2021 – but in completely virtual form! We’re sorry to lose some of the informal sharing that results from bringing different sorts of people together in Oxford, but strangely enough we are already very used to having a ‘virtual’ audience. CARC’s website is used by about 150,000 people every year – the audience for our online resources is truly global. So from the outset the Gandhara Connections project has been aimed at a web audience, with live webcasts and recordings of events, as well as our free online books and introductions to topics. At our workshops we always field comments and questions from people in China, India, the US – everywhere – who are watching the live webcast. What has changed for the better this year is that there’s been a massive development of the tools available for online conferencing. We’re still looking forward to the excitement and buzz of our events in the coming months!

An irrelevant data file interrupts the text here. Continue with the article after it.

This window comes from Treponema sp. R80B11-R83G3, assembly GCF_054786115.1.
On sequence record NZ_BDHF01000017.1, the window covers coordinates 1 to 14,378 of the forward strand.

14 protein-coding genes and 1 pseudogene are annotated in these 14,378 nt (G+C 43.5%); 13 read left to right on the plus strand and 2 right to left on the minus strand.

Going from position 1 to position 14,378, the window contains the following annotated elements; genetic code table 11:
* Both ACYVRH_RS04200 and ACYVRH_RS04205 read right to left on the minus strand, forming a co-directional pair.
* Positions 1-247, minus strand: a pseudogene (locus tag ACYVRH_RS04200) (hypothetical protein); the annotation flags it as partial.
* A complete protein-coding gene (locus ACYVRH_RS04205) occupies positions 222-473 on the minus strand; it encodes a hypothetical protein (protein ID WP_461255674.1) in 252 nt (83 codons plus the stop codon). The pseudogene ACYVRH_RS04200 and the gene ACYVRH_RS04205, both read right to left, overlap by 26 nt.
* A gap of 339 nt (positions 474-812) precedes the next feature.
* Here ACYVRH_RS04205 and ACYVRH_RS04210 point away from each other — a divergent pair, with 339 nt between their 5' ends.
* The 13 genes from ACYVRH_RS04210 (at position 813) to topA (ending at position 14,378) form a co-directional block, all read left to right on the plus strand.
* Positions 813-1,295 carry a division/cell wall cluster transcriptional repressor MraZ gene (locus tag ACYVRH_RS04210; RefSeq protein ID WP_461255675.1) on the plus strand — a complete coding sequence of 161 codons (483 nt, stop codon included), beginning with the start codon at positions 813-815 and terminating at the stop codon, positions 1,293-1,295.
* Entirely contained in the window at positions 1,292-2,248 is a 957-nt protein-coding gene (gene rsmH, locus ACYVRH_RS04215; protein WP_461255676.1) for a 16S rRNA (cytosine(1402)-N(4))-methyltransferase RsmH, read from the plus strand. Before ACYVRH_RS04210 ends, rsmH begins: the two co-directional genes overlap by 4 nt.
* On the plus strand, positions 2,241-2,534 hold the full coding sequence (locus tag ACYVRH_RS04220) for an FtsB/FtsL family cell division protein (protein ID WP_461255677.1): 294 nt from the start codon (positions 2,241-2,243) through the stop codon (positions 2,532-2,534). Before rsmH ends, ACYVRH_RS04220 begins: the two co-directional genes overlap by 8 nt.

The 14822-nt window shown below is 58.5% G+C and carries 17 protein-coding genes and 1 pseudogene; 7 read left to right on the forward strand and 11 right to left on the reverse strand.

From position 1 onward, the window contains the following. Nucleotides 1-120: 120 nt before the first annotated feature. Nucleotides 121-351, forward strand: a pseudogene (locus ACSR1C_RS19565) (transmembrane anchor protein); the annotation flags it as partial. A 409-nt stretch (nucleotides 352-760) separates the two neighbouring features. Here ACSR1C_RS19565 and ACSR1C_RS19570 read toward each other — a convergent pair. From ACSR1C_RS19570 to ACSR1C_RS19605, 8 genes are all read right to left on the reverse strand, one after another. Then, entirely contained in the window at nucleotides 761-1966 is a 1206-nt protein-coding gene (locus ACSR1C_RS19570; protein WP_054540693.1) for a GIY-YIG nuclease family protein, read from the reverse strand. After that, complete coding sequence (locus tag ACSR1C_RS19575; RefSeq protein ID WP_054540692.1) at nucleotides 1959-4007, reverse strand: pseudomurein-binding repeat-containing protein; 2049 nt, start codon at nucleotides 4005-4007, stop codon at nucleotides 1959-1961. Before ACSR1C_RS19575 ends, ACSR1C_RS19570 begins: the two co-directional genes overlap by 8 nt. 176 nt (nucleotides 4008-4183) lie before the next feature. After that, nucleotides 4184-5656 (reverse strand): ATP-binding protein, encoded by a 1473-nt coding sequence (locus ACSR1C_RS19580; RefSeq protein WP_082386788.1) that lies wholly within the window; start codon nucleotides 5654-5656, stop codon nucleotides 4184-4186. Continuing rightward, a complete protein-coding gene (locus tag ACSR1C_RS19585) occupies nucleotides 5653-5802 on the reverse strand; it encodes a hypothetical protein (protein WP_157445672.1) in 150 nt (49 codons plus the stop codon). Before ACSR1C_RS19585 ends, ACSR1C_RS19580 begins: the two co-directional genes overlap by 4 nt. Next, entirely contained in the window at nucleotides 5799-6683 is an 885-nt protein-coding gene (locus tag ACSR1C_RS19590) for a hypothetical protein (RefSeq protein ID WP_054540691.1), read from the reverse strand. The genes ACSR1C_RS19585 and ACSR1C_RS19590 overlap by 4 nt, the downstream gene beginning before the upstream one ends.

The Bagri Foundation is pleased to announce the publication of “The Global Connections of Gandhāran Art.“ The newly released free-to-download publication, edited by Wannaporn Rienjang and Peter Stewart, presents the proceedings of the Third International Workshop of the Gandhāra Connections Project held on 18th-19th March 2019. More information can be found here.
Dr Peter Stewart is Director of the Classical Art Research Centre at Oxford University and Associate Professor of Classical Art and Archaeology. He was born in Belfast and educated at Cambridge University. He taught at Cambridge, Reading University and the Courtauld Institute of Art before moving to Oxford in 2011. His research focuses on Graeco-Roman sculpture and on relationships between different art traditions across the ancient world. He has particular interests in the cultures of China and South Asia (and is an OCI – an ‘Overseas Citizen of India’). Peter’s past publications have included Statues in Roman Society: Representation and Response (2003), The Social History of Roman Art (2008), and studies of the ancient Buddhist art of Gandhara. His latest book, out in September 2020, is A Catalogue of the Sculpture Collection at Wilton House.
Interviewed by Alessandra Cianetti, Project Manager – September 2020.